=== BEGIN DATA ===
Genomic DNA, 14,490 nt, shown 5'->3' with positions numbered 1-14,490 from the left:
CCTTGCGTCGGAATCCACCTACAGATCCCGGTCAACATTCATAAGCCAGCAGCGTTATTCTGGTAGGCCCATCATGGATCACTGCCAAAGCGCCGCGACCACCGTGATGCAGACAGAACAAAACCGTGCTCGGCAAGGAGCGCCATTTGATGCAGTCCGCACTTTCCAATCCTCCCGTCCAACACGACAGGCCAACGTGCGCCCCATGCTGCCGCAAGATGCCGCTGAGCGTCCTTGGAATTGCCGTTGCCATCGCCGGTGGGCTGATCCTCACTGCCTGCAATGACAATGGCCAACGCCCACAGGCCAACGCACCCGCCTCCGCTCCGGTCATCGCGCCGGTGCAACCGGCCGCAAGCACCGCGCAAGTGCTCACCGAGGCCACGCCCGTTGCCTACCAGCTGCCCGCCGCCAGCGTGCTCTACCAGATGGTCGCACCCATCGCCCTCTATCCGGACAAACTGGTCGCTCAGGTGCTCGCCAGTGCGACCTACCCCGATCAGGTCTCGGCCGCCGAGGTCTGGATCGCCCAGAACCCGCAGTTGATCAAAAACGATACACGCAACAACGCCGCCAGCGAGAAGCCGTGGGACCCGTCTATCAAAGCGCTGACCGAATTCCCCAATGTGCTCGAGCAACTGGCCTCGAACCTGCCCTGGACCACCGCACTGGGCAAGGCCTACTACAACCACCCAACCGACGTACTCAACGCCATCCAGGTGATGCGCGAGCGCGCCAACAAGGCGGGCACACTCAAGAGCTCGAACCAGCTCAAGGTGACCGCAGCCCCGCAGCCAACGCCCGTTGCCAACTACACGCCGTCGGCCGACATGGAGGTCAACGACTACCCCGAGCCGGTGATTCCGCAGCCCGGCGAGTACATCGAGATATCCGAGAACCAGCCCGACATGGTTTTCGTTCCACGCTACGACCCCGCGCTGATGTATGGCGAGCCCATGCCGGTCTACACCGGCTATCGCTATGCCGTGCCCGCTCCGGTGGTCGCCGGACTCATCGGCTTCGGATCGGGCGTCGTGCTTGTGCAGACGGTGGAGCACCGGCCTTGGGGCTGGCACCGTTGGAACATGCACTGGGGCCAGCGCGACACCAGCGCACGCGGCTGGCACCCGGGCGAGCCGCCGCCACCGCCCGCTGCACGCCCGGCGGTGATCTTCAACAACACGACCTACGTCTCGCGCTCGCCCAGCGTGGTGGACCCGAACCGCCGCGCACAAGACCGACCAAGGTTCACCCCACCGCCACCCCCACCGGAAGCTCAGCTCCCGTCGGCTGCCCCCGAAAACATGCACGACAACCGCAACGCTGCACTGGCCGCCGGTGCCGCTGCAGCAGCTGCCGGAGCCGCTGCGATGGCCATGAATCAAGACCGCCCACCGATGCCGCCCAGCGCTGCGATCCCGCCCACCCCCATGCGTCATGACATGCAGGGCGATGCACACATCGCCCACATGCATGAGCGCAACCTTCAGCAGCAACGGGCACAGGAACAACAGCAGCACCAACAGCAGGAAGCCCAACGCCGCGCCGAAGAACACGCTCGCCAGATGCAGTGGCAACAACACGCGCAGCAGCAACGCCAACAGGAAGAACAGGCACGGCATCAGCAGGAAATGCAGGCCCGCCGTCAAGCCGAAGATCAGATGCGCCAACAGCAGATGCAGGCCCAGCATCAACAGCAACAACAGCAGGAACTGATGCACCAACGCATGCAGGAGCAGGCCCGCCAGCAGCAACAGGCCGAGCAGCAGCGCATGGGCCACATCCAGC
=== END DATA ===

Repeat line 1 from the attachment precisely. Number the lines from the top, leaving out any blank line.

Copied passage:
Genomic DNA, 14,490 nt, shown 5'->3' with positions numbered 1-14,490 from the left: